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New, Bigger iPhones Stymie Android’s Dominance

New, Bigger iPhones Stymie Android’s Dominance

According to information collected by market monitoring firm Kantar Worldpanel ComTech, Apple's latest iPhone models -- the iPhone 6 and the iPhone 6 Plus -- have bumped up the sales figures of iOS smartphones, causing a small dip in Android's market share.


Kantar examined smartphone sales figures over a 12-week period ending on November 2014. It discovered that for the first time since September of 2013, Android's market share has decreased.


Considering the fact that the new and bigger iPhones are now the best-selling Apple smartphones ever, it is no surprise that Android's long dominance would take a dent. Still, it is interesting to note that despite the presence of options for large smartphones (or phablets) in Android's own arsenal, Apple still managed to take a bite out of Android's market share with just two mobile devices. 


Apple usually follows a yearly cycle in refreshing its smartphone line. This certainly affects buyer behavior, especially for fans of Apple products. Indeed, they will have to wait until a certain time in the year to get the newest offering from Apple. The result is that pent-up buyer demand often spikes up right around the time when a new iPhone arrives in stores. Unless of course, buyers are persuaded to purchase an Android device instead. Kantar's data suggests that this is what happened when the iPhone 6 and the iPhone 6 Plus were released.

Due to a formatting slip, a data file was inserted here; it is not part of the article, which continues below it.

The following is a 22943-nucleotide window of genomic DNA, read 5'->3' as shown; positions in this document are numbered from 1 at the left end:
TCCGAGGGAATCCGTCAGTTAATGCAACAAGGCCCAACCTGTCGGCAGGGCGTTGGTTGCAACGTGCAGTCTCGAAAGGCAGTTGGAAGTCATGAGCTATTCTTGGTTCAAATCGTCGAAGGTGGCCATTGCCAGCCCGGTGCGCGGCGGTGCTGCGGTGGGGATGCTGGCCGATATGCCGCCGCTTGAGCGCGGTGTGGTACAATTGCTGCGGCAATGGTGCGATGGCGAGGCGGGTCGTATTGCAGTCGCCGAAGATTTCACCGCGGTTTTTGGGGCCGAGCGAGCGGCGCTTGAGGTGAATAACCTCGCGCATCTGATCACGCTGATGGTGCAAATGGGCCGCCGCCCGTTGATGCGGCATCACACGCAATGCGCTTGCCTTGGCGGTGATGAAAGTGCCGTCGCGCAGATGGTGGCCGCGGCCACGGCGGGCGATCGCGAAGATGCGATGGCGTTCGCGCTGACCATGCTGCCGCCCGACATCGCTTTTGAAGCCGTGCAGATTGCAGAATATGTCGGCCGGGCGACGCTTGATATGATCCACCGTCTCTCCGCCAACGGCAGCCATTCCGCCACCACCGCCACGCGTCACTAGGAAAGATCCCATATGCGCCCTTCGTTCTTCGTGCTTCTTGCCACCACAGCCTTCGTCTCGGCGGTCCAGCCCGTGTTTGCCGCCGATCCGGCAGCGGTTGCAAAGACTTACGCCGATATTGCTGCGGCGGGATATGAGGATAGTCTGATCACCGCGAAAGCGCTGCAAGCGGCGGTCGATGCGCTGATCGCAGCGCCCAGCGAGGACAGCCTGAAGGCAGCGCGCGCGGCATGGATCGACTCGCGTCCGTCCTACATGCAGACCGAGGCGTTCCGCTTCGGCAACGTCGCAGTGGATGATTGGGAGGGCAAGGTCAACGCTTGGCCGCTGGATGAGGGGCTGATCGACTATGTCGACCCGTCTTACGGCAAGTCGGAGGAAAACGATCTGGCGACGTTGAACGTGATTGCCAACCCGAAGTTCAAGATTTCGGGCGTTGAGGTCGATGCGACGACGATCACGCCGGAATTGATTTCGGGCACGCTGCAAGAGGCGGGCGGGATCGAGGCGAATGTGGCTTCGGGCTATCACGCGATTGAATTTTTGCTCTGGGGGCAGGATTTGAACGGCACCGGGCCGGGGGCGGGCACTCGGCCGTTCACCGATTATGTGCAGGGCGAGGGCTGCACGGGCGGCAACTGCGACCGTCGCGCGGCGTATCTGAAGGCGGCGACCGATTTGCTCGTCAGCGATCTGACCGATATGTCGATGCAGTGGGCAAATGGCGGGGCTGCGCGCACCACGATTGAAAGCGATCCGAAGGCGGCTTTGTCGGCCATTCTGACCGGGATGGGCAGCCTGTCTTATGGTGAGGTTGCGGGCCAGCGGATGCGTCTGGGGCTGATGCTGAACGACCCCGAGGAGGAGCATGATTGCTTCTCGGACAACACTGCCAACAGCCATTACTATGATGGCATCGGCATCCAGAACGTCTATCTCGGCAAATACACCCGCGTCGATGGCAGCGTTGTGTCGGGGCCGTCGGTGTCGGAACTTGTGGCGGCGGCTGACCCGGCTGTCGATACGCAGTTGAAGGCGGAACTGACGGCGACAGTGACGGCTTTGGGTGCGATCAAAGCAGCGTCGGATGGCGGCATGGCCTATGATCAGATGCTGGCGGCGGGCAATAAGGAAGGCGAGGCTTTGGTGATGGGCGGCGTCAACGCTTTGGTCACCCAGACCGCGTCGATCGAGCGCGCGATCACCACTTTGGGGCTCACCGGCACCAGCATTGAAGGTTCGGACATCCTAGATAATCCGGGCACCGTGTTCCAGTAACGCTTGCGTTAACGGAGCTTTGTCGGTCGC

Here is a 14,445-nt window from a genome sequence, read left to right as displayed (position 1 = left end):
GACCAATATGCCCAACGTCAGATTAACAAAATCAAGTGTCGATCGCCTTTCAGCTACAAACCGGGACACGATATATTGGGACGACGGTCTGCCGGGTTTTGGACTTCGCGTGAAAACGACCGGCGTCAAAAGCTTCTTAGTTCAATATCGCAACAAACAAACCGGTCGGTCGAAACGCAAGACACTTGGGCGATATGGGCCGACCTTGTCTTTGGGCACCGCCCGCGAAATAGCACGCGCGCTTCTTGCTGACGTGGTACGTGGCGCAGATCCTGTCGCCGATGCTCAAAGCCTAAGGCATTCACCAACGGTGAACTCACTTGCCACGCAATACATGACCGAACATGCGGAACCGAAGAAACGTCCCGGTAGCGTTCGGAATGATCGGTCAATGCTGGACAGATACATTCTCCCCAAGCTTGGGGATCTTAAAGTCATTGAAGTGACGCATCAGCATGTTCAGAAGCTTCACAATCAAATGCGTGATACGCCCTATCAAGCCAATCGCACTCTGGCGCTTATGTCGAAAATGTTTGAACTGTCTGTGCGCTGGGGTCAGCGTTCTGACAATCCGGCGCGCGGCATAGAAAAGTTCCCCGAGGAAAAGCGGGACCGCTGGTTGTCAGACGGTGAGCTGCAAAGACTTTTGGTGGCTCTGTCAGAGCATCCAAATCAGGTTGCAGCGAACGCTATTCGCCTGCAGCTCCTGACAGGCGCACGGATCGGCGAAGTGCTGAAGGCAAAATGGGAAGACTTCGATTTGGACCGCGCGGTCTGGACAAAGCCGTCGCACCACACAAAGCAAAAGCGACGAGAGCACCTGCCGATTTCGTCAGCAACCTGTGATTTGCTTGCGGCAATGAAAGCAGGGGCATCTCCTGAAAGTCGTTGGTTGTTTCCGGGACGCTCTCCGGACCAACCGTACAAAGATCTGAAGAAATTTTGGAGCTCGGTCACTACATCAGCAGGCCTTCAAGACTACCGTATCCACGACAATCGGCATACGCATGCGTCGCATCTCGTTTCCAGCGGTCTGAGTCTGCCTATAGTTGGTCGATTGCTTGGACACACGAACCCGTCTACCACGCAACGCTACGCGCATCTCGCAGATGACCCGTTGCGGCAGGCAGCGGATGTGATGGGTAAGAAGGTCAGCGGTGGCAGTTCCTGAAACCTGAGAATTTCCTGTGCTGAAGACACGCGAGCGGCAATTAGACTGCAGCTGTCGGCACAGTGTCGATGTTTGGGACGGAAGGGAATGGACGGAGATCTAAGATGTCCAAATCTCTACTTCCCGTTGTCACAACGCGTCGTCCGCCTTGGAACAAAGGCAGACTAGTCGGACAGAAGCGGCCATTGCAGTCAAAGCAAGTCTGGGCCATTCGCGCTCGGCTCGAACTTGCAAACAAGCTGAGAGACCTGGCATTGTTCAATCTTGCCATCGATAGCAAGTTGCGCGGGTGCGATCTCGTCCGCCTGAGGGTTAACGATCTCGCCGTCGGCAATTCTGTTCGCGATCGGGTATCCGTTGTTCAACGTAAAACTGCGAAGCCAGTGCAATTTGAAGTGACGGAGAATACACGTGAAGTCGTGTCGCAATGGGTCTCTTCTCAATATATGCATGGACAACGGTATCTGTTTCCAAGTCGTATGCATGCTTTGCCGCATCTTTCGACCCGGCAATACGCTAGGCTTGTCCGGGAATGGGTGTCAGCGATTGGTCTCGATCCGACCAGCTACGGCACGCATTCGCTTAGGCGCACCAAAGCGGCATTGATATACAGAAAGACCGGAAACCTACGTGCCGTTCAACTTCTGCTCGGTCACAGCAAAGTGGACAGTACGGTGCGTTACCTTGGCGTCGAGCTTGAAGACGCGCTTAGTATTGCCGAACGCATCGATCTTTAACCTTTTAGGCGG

Of course, Android still has the upper hand despite a small dip in market share. It still holds a 48.4 percent share of all smartphone sales in the United States this year, although that has dropped compared to last year's 50.4 percent. 


As for iOS, its share has gone up by 4.3 percentage points, increasing to 47.4 percent. Not only is iOS eroding some of Android's share, it is also eating away at other platforms, such as Windows Phone (which had decreased by 1.6 percentage points).


Kantar also has data on other markets. In the United Kingdom, Android's share has decreased to 49.7 percent compared to 56.4 percent last year, while iOS's has grown to 42.5 percent compared to 30.3 percent the year before. Across the major European markets (including UK, France, Germany, Italy, and Spain), Android's share has dropped by 3.2 percentage points, while iOS's share has risen by 6.3 percentage points. For more information on Kantar's figures for other regions, you can head on to their website to view numbers for China, Japan, and Australia.